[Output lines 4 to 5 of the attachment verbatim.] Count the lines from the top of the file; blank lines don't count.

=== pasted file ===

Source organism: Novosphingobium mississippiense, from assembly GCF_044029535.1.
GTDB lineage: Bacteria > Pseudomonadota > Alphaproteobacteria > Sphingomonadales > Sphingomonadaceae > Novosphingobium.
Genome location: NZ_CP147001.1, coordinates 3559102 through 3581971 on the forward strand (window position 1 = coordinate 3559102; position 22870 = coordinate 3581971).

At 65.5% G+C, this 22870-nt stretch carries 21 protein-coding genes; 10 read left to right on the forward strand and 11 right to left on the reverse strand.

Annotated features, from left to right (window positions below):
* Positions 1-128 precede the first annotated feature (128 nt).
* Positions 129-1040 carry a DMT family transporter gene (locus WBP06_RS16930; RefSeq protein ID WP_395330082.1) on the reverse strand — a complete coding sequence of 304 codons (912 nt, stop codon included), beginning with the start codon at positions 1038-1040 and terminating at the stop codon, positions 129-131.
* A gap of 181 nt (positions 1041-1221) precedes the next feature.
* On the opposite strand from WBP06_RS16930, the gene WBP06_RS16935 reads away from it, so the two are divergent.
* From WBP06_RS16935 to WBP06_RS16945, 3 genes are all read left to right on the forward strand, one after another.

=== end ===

At 65.5% G+C, this 22870-nt stretch carries 21 protein-coding genes; 10 read left to right on the forward strand and 11 right to left on the reverse strand.

Annotated features, from left to right (window positions below):